Stand Up And Tell Them

A Quranic Reflection

4 min readApr 14, 2023

قُلْ يَـٰٓأَيُّهَا ٱلْكَـٰفِرُونَ ١ لَآ أَعْبُدُ مَا تَعْبُدُونَ ٢ وَلَآ أَنتُمْ عَـٰبِدُونَ مَآ أَعْبُدُ ٣ وَلَآ أَنَا۠ عَابِدٌۭ مَّا عَبَدتُّمْ ٤ وَلَآ أَنتُمْ عَـٰبِدُونَ مَآ أَعْبُدُ ٥ لَكُمْ دِينُكُمْ وَلِىَ دِينِ ٦

This is Surah Kafirun.

It’s a surah we are so familiar with. One we usually gravitate towards in Salaah. A surah that I’ve carried with me since my childhood. It used to only stand out to me because the constant repetition of the verses made memorisation a bit tricky. Apart from that, it was just another short surah.

But last year during Ramadan, the power of this surah blew me away.

Witr prayer behind Sh Sudais

I remember standing for the Witr prayer in Makkah. We were on the roof. The night was still. It was our first night there and Allah gifted us the chance to pray taraweeh behind Sh Sudais. It was a taraweeh prayer unlike any other I’d stood for. Not just because I was standing behind my childhood Imam, but more because of the way he recited. We all know his tune for recitation but that night, there was no tune. He recited more as though he was speaking the Quran to the worshippers behind him. He would raise his voice almost in an admonishing tone around the parts that were warnings or punishments and lighten his tone for verses about the gifts and rewards waiting for those who succeed.

Then we stood for the Witr and that’s when it hit me, how powerful a surah Allah had gifted us with.

He began reciting –

Say Oh people who do not believe. I don’t worship what you do and you do not worship what I do. And I will never worship what you do and you will never worship what I do. For you is your deen and for me is mine.

Tell them what you believe

His way of recitation made it almost feel like he was not leading the prayer but instead he was in the middle of a speech, telling us people in the audience to stand up. Stand up and tell those non-muslims who keep trying to bring you onto their side – tell your co-workers who keep trying to take you to pubs, tell your friends who keep trying to persuade you to take of the hijab, tell the society that keeps trying to force their values and moral systems down your throat. Tell them this is me.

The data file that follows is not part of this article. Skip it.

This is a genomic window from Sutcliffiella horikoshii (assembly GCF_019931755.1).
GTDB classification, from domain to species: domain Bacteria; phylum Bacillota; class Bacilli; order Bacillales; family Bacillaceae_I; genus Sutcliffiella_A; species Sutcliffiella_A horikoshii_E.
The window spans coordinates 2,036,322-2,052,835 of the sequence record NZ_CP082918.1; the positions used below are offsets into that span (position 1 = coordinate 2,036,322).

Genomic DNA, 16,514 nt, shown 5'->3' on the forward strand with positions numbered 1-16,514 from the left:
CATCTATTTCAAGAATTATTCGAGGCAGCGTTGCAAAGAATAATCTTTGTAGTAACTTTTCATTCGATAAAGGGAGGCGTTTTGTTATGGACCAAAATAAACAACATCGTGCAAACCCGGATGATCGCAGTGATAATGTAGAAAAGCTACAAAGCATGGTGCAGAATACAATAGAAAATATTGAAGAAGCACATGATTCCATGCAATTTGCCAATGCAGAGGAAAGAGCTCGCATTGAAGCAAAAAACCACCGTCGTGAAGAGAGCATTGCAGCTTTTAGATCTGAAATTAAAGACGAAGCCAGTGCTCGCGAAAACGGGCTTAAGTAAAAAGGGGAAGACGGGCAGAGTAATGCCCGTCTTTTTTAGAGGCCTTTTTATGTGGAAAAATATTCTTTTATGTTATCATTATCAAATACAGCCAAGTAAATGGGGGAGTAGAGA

Tell them this is my religion. This is my faith. My fellow non-believer, believe what you want. I won’t force you to believe what I believe. But don’t try to force me to believe what you do either. If you don’t want to come to the true path, if you want to be someone who denies the favors of your Lord, then that’s fine with me. You do you, and let me carry on doing me.

A surah that renews your broken faith

I left that Witr, subhanallah, feeling empowered as a Muslimah. It made absolute sense why reciting this Surah in the nightly Witr prayer was a sunnah. Our days are long, filled with tests around us. We live in a society where the values we hold are classed as backward, illogical and sometimes outright evil. From the moment we step outside, the shield of Iman (faith) we hold is hit again and again and again. We come home at night, our shields almost bent, our Iman (faith) tired.

Maybe you slipped up that day and agreed to go out with your co-workers to a pub for the sake of networking. Or maybe you decided to dress in a way that you knew was wrong for the sake of a job interview. Or maybe you missed your prayer because you were too worried to stand up and leave in the middle of the client meeting. Every day our Iman (faith) is tested and we go home like battered soldiers on the verge of succumbing to the enemy.

But then we do Wudhu, and our sins fall like the hadith of the Prophet says “Whenever a man performs his ablution intending to pray and he washes his hands, the sins of his hands fall down with the first drop…’ (Musnad Ahmed)

And we feel a bit better.

Then we stand on our prayer mat, raise our hands and begin the Isha prayer.

Our hearts feel a bit more settled.

Then we stand for Witr and in it Allah reminds us. – remember you are not like them. You are on a different way of life, a different worldview, working for a different future.

So chin up, shoulders back and tell them – this is what I dedicate my life to, this is what I worship.

And I refuse to change it for anything.

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If you reached till the end of this reflection, thank you my friend. I appreciate it!

I hope we get to meet each other in my next reflection too. Until then, if you have any thoughts about what you’ve just read let me know (in the comments or any other way). I’d love to start a conversation!

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I write to make sense of the world, to make sense of myself. Reflecting on life and faith through fiction and daily happenings. Instagram: @tas.neemuu